To patronize Express Scripts Cash-Pay Mail Order Pharmacy by InsideRx, they imposed a number of consumer-unfriendly policies which forced patients to have their doctors only e-prescribe drugs (no paper scripts were accepted), and they also required auto-billing to a credit card, so it wasn't the most consumer-friendly option. Still, the prices were 82% cheaper than our own insurance was, making it a smart decision.

At least that was the case until now.

But we received a peculiar letter this week.  















The letter was dated October 24, 2022, although they likely used the cheapest possible form of direct mail (sending it third-class to minimize the postage expense) so it arrived sometime between Monday, November 14, 2022 and Saturday, November 19, 2022 (we were traveling to Iceland when it arrived, so I'm not certain exactly which day the letter arrived).

But now it appears as if they are trying to discontinue cash-pay orders via InsideRx.

Maybe Express Scripts Cash-Pay Mail Order Pharmacy by InsideRx found that cash-payers were a hassle to deal with? I can only speculate.

I wasn't personally using Express Scripts for any of my own personal prescriptions, but my spouse had several scripts auto-filled with Express Scripts Cash-Pay Mail Order Pharmacy by InsideRx because their prices were lowest, but we had very marginal interaction with Express Scripts.

It began when we mailed a letter to the doctor last year and asked them to send an e-script into Express Scripts for a few prescriptions, which were billed to a credit card, and that was the extent of the interaction.

Apparently, Cigna's PBM unit known as Evernorth, which operates Express Scripts as well as the prescription drug coupon-generating website/app were FORCED to mail an old-fashioned letter to us because of their electronic-only policies designed to maximize the revenue of Express Scripts at the expense of patients doesn't really enable direct-to-patient communications. The letter was required because patients aren't likely to pay cash to Express Scripts Mail Order Pharmacy anymore.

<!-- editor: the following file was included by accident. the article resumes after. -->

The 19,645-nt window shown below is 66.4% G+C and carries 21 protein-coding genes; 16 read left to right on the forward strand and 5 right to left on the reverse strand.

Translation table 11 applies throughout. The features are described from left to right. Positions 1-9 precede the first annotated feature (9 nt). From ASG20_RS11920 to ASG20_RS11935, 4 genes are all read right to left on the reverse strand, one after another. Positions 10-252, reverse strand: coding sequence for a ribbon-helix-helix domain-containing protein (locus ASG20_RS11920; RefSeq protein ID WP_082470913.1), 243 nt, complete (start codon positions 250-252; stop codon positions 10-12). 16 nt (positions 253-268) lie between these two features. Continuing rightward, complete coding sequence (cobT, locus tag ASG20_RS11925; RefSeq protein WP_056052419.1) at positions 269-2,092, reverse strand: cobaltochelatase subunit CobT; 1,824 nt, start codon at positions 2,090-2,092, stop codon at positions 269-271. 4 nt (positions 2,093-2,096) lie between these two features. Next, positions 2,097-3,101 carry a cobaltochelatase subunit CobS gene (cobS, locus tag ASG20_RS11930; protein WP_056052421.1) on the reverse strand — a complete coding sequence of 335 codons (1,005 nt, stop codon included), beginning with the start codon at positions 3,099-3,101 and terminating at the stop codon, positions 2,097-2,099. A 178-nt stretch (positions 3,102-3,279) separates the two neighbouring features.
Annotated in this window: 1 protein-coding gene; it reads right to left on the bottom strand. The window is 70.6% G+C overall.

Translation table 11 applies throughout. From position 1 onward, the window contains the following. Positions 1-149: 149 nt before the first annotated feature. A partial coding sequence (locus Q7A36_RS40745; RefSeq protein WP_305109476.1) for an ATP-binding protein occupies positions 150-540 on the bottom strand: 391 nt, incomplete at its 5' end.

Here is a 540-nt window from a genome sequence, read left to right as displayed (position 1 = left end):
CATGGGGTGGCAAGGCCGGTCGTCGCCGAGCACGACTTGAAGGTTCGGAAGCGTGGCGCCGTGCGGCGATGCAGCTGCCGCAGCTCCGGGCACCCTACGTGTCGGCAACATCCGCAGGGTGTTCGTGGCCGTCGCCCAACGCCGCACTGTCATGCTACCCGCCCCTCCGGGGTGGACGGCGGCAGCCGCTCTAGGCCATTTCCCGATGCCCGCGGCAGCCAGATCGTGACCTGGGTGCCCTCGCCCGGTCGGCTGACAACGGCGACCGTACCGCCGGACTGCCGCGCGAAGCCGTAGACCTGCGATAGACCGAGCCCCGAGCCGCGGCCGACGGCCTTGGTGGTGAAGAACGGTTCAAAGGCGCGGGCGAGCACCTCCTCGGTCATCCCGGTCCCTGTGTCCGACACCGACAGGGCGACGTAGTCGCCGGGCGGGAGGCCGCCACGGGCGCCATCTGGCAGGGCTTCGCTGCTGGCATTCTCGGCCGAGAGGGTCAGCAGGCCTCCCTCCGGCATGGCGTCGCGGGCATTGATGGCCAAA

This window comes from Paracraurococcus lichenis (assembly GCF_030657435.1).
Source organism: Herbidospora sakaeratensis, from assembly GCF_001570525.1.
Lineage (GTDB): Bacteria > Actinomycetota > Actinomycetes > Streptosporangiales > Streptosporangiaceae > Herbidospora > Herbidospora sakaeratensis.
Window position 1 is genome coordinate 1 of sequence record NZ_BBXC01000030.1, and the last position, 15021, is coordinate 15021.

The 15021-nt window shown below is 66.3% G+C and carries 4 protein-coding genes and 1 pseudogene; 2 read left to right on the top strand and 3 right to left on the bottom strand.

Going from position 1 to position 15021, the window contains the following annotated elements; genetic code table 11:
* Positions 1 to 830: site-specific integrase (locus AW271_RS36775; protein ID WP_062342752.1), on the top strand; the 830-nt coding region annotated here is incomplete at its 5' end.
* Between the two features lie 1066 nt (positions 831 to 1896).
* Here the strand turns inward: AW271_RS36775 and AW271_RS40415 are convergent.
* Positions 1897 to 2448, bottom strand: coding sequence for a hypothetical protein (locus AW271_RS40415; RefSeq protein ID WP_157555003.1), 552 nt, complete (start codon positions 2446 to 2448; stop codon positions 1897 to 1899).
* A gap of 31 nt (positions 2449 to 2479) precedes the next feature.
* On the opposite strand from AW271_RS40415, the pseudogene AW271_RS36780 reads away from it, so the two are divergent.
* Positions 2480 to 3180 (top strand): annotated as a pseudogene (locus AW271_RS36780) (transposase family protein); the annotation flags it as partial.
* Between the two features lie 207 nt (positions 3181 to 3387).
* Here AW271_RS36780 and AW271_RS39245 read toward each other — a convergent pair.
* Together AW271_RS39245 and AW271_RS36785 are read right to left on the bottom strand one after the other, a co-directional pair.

As for what we'll end up doing, I think we'll simply switch suppliers when the refills are used up.

We discovered it was actually cheaper to buy generic Crestor (rosuvastatin calcium 10 mg) tablets from the startup known as the Mark Cuban Cost Plus Drug Company (see my post at for more). It was reliable and sold at a fair-price; and the company has actually been known to reduce its prices when their own costs fall. Their margins are fixed at 15% (enough to keep the business going) on every drug it sells; plus a $3 pharmacist fee and another $5 for shipping. Still, even with the $8 ($3 + $5), the price was still cheaper than the PBM's were charging for the same drug.

Not only that, but the Mark Cuban Cost Plus Drug Company anticipates it will be selling some 2,000 drugs (or more) by the end of 2022, and it's finally started selling a few branded products such as Roche Accu-Chek blood glucose testing supplies at prices which are lower than almost anywhere else. In fact, I have found the prices are so low that they're possibly even cheaper than some of the generics which work in the old OneTouch Ultra meters (truth be told, I did find Unistrip1 strips a bit cheaper, and many retailer private-label test strips work adequately for many people's needs, and those sell for less cash).